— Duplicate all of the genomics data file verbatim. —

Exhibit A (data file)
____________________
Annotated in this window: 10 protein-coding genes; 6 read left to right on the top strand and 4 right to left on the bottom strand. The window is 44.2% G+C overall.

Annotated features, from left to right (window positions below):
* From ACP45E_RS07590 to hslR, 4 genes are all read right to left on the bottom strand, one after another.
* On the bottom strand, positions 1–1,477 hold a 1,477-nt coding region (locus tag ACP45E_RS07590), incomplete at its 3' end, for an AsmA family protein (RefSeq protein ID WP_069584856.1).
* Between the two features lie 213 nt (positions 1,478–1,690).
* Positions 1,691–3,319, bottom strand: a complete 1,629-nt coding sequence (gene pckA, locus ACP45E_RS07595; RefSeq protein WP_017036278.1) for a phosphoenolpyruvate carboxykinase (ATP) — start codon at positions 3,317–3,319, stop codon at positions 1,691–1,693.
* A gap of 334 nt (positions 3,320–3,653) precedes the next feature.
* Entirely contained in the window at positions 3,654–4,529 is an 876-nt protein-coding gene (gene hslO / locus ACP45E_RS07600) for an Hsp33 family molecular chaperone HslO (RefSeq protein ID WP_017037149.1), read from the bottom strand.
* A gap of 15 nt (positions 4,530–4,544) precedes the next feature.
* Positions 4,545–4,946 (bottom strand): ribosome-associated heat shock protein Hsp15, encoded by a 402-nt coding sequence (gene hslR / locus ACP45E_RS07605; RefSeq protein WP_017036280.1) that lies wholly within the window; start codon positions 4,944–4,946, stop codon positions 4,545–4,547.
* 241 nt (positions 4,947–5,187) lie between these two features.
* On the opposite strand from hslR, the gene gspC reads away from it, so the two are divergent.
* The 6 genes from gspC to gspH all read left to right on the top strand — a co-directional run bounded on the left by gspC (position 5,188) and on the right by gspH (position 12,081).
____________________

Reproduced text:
Annotated in this window: 10 protein-coding genes; 6 read left to right on the top strand and 4 right to left on the bottom strand. The window is 44.2% G+C overall.

Annotated features, from left to right (window positions below):
* From ACP45E_RS07590 to hslR, 4 genes are all read right to left on the bottom strand, one after another.
* On the bottom strand, positions 1–1,477 hold a 1,477-nt coding region (locus tag ACP45E_RS07590), incomplete at its 3' end, for an AsmA family protein (RefSeq protein ID WP_069584856.1).
* Between the two features lie 213 nt (positions 1,478–1,690).
* Positions 1,691–3,319, bottom strand: a complete 1,629-nt coding sequence (gene pckA, locus ACP45E_RS07595; RefSeq protein WP_017036278.1) for a phosphoenolpyruvate carboxykinase (ATP) — start codon at positions 3,317–3,319, stop codon at positions 1,691–1,693.
* A gap of 334 nt (positions 3,320–3,653) precedes the next feature.
* Entirely contained in the window at positions 3,654–4,529 is an 876-nt protein-coding gene (gene hslO / locus ACP45E_RS07600) for an Hsp33 family molecular chaperone HslO (RefSeq protein ID WP_017037149.1), read from the bottom strand.
* A gap of 15 nt (positions 4,530–4,544) precedes the next feature.
* Positions 4,545–4,946 (bottom strand): ribosome-associated heat shock protein Hsp15, encoded by a 402-nt coding sequence (gene hslR / locus ACP45E_RS07605; RefSeq protein WP_017036280.1) that lies wholly within the window; start codon positions 4,944–4,946, stop codon positions 4,545–4,547.
* 241 nt (positions 4,947–5,187) lie between these two features.
* On the opposite strand from hslR, the gene gspC reads away from it, so the two are divergent.
* The 6 genes from gspC to gspH all read left to right on the top strand — a co-directional run bounded on the left by gspC (position 5,188) and on the right by gspH (position 12,081).